Chafin alleges that when these facts came to light a number of promises were either made or implied. Chafin relates that at first, the Authority informed her she would be demoted. Later, the Authority offered Chafin an early retirement plan; Chafin decided to accept this rather than be demoted. Subsequently, Spence-Parker told Chafin that she would not be held accountable for the breach in policy. Specifically, Chafin alleges, "Spence-Parker stated that she had done due diligence and realized that [Chafin] was not in control of the situation and was not responsible, as the current policies and procedures needed to be corrected and revised." (Chafin Compl. at ¶ 17). In reliance on this information, Chafin decided not to retire. However, in February 2004, the education benefits violations were raised again. Chafin protested that benefits in excess of $5,250 had been approved by Authority management in the past.

Nonetheless, the Authority dismissed Chafin later that month. The grounds for dismissal included: violation of rules and regulations; neglect or failure to perform duties; and dishonesty in any form. This latter charge was added on an allegation that Chafin altered the Authority's EAP records.

Chafin requested a review of her termination. The Authority convened a hearing before the Authority's Personnel Committee and that body concluded that Chafin was dismissed for "good and sufficient cause." Chafin appealed that decision to the Personnel Committee of the Authority's Board of Commissioners, which affirmed the dismissal. Chafin then brought suit in state court. The Authority removed the suit to this Court and moved for judgment on the pleadings.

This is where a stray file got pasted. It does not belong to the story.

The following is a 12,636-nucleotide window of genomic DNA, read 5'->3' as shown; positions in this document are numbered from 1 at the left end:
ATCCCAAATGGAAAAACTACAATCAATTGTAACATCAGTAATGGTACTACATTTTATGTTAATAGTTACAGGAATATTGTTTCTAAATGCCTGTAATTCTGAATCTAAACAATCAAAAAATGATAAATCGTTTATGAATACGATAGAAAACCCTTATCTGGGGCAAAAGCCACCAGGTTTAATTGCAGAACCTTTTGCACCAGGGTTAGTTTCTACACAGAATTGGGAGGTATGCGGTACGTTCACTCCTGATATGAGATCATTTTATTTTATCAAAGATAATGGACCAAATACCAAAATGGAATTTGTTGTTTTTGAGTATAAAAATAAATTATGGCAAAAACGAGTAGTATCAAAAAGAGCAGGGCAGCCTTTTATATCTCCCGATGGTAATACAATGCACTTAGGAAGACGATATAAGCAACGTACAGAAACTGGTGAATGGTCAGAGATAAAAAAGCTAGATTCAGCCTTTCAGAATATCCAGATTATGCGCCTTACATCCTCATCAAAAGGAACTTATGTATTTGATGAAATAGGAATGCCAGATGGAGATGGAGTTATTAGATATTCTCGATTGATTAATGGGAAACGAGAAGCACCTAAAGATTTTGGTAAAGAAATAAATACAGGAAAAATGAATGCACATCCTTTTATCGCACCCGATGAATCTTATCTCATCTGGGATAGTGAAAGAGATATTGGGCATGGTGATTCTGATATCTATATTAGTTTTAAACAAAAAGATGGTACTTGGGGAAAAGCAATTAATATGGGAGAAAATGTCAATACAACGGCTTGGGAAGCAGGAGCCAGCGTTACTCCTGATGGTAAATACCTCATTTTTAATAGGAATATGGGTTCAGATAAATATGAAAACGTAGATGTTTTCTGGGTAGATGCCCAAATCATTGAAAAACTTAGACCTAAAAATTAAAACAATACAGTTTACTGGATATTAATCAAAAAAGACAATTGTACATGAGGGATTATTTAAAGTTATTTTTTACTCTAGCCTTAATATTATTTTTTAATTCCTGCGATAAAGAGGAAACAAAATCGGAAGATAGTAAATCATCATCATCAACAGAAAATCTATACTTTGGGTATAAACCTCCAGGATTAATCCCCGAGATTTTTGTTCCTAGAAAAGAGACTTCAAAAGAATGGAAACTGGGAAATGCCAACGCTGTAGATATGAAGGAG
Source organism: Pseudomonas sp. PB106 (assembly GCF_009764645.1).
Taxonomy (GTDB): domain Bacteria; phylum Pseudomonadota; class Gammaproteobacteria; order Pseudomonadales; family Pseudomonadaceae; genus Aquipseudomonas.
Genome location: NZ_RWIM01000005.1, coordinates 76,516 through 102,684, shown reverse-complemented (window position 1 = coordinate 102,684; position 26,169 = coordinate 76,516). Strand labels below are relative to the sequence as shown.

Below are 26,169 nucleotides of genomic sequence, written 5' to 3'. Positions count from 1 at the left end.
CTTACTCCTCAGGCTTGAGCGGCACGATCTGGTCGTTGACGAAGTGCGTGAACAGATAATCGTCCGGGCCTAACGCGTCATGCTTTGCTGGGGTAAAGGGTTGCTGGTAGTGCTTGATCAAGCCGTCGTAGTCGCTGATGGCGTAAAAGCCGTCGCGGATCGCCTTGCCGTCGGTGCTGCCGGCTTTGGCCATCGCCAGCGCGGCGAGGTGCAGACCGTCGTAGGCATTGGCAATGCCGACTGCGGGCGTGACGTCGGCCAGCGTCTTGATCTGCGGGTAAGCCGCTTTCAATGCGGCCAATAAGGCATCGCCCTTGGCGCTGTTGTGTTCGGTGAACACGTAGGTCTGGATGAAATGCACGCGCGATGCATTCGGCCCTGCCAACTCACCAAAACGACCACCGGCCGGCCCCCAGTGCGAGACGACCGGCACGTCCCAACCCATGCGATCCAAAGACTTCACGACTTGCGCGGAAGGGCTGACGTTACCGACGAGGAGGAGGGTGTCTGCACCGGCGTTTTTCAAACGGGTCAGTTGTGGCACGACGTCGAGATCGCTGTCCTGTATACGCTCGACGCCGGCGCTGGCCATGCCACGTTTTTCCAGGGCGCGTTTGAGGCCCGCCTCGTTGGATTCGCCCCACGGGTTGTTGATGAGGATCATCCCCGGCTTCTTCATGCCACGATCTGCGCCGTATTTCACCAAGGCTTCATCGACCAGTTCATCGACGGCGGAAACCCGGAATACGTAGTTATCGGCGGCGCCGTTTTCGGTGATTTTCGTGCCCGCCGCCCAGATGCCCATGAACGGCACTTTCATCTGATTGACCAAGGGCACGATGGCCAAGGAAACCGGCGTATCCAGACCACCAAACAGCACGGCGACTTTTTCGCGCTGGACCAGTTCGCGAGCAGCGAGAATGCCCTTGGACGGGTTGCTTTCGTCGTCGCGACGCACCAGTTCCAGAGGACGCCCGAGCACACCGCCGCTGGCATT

III. DRBA's Motion

The Authority moves for judgment on the pleadings arguing that Plaintiff cannot bring the contract claims she alleges in her Complaint. The Authority argues that as a bi-state agency created by interstate compact it cannot be held liable under the law of one of its member states unless the Compact expressly authorizes such application. The Authority notes that all of its powers and duties are set forth in the Compact, and argues that the Compact is silent on whether State law applies to its employment decisions. Therefore, the Authority argues, since the Compact does not expressly provide for the application of state law to the Authority's employment decisions, Chafin cannot bring a claim under the common law of New Jersey.